TCT issues ice bucket challenge
Aug 20, 2014 | 1279 views | 0 0 comments | 21 21 recommendations | email to a friend | print
The ALS ice bucket challenge is making national news and flooding the pages of social media. The Chatsworth Times was challenged by The Cartersville Daily Tribune News Managing Editor Jessica Loeding. Chatsworth Times General Manager Lorri Harrison accepted the challenge.

“We executed this challenge with the help of the Chatsworth Fire Department,” Harrison said. “I issued challenges on behalf of ALS in honor of Coach Bill Napier and in memory of my father-in-law, Gary Harrison, who passed away this year from ALS. I also issued the challenge for the American Cancer Society in memory of my father, Ronald Rush.

“The challenge has been around for a while and possibly began with a firefighter challenging other firefighters to take the ice bucket over the head or donate $100 to the charity of thier choice. Regardless of what charity you choose, it is bringing in donations and raising awareness. The challenges are all over social media so it’s a good thing.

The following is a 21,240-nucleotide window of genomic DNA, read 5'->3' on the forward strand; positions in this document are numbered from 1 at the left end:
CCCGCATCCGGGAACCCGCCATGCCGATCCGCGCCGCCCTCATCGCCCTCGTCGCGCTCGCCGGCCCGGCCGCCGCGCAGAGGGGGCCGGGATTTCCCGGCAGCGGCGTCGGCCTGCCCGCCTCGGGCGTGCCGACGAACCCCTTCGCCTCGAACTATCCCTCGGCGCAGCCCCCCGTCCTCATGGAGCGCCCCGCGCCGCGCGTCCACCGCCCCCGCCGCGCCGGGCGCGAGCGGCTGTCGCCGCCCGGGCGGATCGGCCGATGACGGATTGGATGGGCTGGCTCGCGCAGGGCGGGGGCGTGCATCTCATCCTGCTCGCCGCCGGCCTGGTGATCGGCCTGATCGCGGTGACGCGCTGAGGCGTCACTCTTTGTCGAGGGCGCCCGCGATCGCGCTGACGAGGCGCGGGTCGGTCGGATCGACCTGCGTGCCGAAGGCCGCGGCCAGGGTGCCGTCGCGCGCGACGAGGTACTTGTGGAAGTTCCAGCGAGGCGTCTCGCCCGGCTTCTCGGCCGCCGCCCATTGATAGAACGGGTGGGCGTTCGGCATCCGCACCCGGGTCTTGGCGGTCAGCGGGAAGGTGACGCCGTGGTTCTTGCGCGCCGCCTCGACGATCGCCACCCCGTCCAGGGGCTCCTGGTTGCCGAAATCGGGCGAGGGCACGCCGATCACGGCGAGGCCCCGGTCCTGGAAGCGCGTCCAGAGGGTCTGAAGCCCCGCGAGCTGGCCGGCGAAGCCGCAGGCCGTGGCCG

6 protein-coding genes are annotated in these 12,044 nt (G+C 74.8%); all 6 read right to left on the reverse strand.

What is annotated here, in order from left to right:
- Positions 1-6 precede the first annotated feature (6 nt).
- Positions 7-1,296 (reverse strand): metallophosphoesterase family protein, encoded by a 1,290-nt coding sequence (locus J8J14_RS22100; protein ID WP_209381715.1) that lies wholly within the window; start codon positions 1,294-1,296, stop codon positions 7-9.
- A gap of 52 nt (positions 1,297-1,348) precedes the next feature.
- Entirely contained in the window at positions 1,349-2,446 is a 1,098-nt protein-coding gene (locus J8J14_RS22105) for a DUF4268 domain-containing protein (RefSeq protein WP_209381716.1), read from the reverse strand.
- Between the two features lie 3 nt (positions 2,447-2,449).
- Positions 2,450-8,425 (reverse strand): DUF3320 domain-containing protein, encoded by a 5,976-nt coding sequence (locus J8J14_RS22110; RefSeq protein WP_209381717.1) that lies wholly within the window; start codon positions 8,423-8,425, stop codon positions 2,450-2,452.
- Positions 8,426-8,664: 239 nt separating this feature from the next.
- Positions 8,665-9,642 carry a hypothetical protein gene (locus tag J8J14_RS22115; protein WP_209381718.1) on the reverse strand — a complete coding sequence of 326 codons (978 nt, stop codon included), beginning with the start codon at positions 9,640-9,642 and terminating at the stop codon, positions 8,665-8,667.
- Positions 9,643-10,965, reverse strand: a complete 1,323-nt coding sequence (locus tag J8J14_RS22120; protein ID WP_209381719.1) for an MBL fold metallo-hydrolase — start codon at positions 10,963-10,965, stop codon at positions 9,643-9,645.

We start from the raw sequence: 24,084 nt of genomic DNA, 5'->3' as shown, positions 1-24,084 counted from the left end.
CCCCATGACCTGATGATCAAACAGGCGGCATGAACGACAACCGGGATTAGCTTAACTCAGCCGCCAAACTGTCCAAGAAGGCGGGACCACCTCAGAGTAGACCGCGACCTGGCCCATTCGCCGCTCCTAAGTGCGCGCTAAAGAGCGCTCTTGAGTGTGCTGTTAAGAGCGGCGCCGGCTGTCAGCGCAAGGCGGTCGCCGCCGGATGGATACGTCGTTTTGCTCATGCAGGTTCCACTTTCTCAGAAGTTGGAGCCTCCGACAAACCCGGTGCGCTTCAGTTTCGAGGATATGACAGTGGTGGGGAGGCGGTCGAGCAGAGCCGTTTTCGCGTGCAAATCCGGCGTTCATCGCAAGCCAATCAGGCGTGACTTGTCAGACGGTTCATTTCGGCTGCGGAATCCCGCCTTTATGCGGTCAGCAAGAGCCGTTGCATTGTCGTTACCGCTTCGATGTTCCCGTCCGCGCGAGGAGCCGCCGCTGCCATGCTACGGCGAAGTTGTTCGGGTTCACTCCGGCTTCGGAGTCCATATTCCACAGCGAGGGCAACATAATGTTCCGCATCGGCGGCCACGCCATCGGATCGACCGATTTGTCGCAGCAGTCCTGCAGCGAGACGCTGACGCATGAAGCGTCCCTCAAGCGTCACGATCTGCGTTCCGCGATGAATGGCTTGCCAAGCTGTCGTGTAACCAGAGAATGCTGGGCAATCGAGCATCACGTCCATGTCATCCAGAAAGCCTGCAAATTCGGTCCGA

“Our firefighters certainly know just how cold that bucket of water can get,” Harrison said. “But they are great guys and always up for helping in the name of charity.

“I have challenged Murray County Commissioner Brittany Pittman, Rick Zeisig, Chatsworth Fire Chief Mike Baxter, Chatsworth Mayor Dan Penland, Murray County Sheriff Gary Langford, Chatsworth Police Chief Josh Etheridge and Eton Police Chief Brent Hooper. We will be keeping an eye out. But I think the important thing to remember is that even a small donation helps a great deal. Those small donations add up over a number of people. And if you cannot donate, you can always find a way to volunteer for an organization.

“A gift of time is just as meaningful as a gift of money. So I would like to also challenge residents of Murray County to take the challenge. Have a bucket of ice water poured over your head and see how creative you can be. It’s all in good fun. But it is also spreading awareness and that is important as well.

“The more people know about a disease, the less it needs to be stigmatized. People don’t need to ignore something they don’t understand or are fearful of. Knowledge is power.”